SMS Two-Step Authentication Now Live on WordPress.com

A couple of weeks ago, I posted about how Google and PayPal support two-step authentication on their services, allowing you to use your mobile phone to add an extra layer of security to your username/password login.

Today, some exciting news — we’ve announced on WordPress.com that we are adding SMS two-step authentication to our offering, as well as other text messaging features including comment moderation, theme change notifications, and post publishing notification.

Check out all the details on the announcement post on the WP.com news blog.

Two Factor Authentication

My introduction to two-factor authentication (aka “two-step” authentication), where you needed to enter in a unique code on top of your normal username/password, was nearly 10 years ago when I worked at a large publishing firm. Whenever I accessed the VPN when I was outside of the physical office, or when I accessed some critical internal system, I would get prompted for a code. We had these key “FOBs” we carried around which generated a unique code, and they were issued from RSA and looked something like this:

( Side note, I never knew why we called them a “FOB’ – but wikipedia provides a solid explanation: “The word fob may be linked to the low German dialect for the word Fuppe, meaning “pocket”, however, the real origin of the word is unknown.” )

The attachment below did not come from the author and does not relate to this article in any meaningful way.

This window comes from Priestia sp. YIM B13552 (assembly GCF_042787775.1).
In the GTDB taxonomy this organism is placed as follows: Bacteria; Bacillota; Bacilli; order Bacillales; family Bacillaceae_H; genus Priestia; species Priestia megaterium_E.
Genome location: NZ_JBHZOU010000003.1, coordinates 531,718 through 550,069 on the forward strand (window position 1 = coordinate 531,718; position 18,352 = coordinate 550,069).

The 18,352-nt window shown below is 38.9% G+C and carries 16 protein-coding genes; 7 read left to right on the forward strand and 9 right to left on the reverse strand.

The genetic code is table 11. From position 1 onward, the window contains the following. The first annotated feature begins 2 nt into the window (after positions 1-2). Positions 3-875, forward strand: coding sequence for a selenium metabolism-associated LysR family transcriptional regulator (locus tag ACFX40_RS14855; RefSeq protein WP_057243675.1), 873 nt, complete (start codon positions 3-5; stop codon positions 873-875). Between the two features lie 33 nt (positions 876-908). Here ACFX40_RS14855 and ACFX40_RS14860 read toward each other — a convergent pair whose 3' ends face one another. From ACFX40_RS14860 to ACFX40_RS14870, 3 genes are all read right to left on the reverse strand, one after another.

The FOBs worked quite well, had a long battery life, and were reliable. I kept waiting for this technology to trickle down into consumer web application, online banking sites, and the like — but they never did. With the terrible password habbits that most people kept, it just seemed like a natural thing that these FOBs would one day make their way into our hands for non-work use. I just assumed that the price would dip to a point that banks would just send consumers these devices for free.

So clearly that prediction didn’t happen, but fast forward 10 years, and I use my mobile phone/SMS for two-factor authentication without the need for the extra FOB hardware. Services like Paypal (SMS option), and now Google Apps (SMS and mobile apps) offer two-factor authentication by sending an SMS text with a code or running a native mobile app that generates the unique code. Brilliant !

Overall, I think this is great, and a good trend, and that we’ll see this level of security baked into more and more web apps and services.